Everything else: Check the Hackintosh article linked at the beginning of this piece. Everything else works unchanged. 16gB of RAM costs little more than 8gB, 1600Mhz RAM is barely costlier than 1333Mhz for a 20% speed boost, and just about every Ivy Bridge motherboard now supports USB3 and SATA3. SATA3, used with the latest HDDs and SSDs, doubles the rate at which data is read from or saved to disk, and will be especially noticeable for those photographers who splashed out on a Nikon D800/E only to find that they now have to process 75mB files!

Hacking tools: I’m no hacker, but my builder FU Steve (Going rate? One six-pack of imported beer per Hackintosh) says that Tonymac’s tools are fully up to date for both Ivy Bridge and HD4000 use with OS Lion.

iMac?: On paper the specs of the iMac look price competitive. If you want a machine with minimal ability to upgrade, sporting a display which cannot be properly calibrated for photographic use, a long turnaround time for repairs, impossible to dismantle for all but experts with special tools and one guaranteed to overheat in heavy, professional use, the iMac is the machine for you. And it looks nice too, as you contemplate your reflection in its high gloss screen. The Hackintosh is a Mack Truck, the iMac is a daily commuter with Cadillac glitz. For like specs, the iMac will cost you twice as much as the Hackintosh and there’s no alternative to the truly ghastly glossy display.

The proper comparison for the Hackintosh is the MacPro which gives you 10% more performance for three times the price and dictates the use of costly OEM upgrade and repair parts. But even the latest (6/2012) MacPro will not run 1600mHz Ram has no USB3 and will not support SATA3 6gb/s disk drives. Very disappointing for the money asked.

Build sheet: You have to add the wifi card/adapter ($40) and your display(s) of choice to this list which makes a 2 SSD, 2 HDD, 16gB Ivy Bridge machine for $1,300, with state of the art performance for any photographer, using the integrated GPU in the i5 CPU – all disk drives are fast 6gb/s SATA 3:

Ivy Bridge Hackintosh components.

Add a couple of Logitech speakers for $25 if you need sound.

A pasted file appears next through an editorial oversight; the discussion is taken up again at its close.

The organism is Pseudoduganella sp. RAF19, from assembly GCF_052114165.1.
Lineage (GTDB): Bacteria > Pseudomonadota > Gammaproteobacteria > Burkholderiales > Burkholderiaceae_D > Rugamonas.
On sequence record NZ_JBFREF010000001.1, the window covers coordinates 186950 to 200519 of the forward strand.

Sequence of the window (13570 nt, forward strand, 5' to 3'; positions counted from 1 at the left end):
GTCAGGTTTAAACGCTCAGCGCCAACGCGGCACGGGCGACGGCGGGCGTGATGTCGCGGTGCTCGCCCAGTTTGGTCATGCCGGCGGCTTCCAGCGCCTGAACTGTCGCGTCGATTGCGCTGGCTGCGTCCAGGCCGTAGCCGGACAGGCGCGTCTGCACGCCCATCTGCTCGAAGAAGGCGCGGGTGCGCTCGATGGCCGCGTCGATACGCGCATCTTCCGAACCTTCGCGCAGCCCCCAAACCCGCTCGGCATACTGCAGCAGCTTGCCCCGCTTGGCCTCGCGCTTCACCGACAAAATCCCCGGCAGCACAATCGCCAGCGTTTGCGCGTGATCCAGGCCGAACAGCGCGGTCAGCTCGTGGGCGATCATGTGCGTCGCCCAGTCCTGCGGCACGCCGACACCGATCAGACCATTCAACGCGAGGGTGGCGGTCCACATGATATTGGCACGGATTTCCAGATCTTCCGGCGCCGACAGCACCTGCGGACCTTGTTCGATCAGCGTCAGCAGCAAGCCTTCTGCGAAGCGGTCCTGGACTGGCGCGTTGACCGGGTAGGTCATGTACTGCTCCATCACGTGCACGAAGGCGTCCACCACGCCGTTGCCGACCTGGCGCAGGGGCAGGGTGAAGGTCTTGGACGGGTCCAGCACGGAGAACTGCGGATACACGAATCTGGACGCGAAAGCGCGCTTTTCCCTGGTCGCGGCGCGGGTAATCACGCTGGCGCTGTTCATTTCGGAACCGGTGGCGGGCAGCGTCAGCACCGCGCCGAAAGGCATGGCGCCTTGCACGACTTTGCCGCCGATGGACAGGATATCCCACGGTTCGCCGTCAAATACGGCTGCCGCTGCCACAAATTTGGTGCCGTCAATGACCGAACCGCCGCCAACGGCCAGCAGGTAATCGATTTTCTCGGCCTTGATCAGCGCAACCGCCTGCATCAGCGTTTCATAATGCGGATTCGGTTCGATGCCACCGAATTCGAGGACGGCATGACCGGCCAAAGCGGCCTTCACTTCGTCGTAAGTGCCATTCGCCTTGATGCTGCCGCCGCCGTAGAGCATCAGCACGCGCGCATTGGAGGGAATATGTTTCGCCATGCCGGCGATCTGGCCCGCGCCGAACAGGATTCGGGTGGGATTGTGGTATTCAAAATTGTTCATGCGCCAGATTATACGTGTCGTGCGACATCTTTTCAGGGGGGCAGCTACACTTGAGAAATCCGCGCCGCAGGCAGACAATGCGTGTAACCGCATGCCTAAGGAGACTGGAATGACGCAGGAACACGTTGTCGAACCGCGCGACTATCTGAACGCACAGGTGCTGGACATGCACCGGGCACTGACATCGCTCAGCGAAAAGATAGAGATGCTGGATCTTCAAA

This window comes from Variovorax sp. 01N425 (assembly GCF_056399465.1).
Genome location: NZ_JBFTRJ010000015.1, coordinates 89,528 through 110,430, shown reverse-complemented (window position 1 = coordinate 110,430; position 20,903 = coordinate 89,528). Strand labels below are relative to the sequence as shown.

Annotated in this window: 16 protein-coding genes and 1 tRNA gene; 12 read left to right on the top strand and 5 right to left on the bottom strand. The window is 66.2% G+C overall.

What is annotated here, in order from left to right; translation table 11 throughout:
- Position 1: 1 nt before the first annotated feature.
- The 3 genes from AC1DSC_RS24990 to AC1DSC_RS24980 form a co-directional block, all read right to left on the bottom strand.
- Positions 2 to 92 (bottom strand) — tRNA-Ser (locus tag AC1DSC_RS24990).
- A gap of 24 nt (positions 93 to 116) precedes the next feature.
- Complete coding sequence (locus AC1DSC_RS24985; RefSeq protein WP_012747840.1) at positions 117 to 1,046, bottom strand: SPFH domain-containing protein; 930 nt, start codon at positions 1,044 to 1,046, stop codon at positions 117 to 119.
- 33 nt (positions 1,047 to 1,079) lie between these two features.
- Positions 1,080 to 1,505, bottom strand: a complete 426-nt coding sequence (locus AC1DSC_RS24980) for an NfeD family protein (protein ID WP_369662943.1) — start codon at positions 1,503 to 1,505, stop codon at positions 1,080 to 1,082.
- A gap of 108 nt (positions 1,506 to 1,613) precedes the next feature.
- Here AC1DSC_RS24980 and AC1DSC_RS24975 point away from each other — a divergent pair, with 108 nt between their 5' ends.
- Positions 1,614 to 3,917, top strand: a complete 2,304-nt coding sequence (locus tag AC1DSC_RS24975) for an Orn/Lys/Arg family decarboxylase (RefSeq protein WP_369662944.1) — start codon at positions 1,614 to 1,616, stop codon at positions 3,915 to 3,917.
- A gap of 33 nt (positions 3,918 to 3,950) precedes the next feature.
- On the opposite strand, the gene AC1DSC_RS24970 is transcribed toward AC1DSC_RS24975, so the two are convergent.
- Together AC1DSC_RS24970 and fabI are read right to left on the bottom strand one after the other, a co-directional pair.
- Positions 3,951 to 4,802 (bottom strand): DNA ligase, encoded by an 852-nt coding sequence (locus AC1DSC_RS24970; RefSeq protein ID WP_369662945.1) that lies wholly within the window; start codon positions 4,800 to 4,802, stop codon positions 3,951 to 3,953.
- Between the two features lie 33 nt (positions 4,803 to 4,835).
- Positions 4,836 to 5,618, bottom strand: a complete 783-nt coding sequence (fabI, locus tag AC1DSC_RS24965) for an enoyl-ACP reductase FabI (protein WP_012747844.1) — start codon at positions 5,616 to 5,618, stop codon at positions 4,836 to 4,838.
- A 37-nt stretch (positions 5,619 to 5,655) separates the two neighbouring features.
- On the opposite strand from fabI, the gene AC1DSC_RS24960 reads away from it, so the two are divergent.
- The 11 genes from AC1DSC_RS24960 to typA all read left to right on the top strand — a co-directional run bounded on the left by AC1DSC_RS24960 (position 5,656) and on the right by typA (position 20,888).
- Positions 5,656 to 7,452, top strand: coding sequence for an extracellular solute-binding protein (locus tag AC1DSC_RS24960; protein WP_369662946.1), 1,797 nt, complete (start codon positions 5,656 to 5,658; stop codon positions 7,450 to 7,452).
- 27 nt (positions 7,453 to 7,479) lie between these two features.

A 1tB HDD will store 13,000 75mB Nikon D800/E files or 80,000 D700 files (you really need a D800?). A 2tB HDD costs $30 more, doubling capacity. SSDs are used for Mac OS and application files; picture files go on the HDDs. Disks are paired for full redundancy. The costliest part, the CPU, is also the most reliable.

FU Steve recommends Dell Ultrasharp monitors. Their 21.5″ 1920×1200 runs some $260 and comes with a matte surface and a three year warranty. It is easily profiled using a colorimeter like the EyeOne and has excellent build quality.

Updating a Sandy Bridge motherboard:

If you use a Sandy Bridge motherboard from Gigabyte, the maker provides a free BIOS update which will enable that board to use the later Ivy Bridge CPU. That’s for the Z68 (F12). H67 (F7) and P67 (F7) boards can also be updated, but no update has been released for the Q67; search for the appropriate page on the Gigabyte site. You may need a PC un-shrink the downloaded BIOS update, extracting the installable file. Read on.

  • Download the BIOS update; it downloads as a DOS .exe file so you will need to use Windows to run the file which uncompresses it. Alternatively, if you refuse to use Windows as I do, download FileJuicer and it will extract what you need from the .exe file.
  • Place the BIOS file on a flash drive (MS-DOS formatted in Apple’s Disk Utility).
  • Enter BIOS at startup.
  • First save your old BIOS to the flash drive, just in case, using the BIOS F8 (‘Q-flash’) function.
  • Make a picture of all the old BIOS screens as you will have to reinput the changes after the BIOS update.
  • Set your motherboard to ‘Optimized Defaults’.
  • Using F8 again, load the new BIOS from the flash drive (it’s some 4mB in size) while still running your Sandy Bridge CPU.
  • Now reload your preferred settings (Turbo, etc.) once done, using the pictures you took earlier.
  • Turn the Hack off, restart, test with Sandy Bridge.
  • Swap the Sandy Bridge for an Ivy Bridge – they use identical LGA1155 sockets – and restart.

The difference between an upgraded Z68 or similar Gigabyte Sandy Bridge Board and the later Z77 Ivy Bridge version is that the Z77 will support PCIe3, whereas the updated Z68 will go to PCIe2 only. New cards coming to market, probably Thunderbolt and others, may well be PCIe3 only. But the BIOS update on a Z68 board will allow use of an Ivy Bridge in every other respect.

I updated the BIOS in my Z68 UD3H from F9 (as shipped) to F12, and I continue to run a Sandy Bridge i5 CPU on it with no performance changes.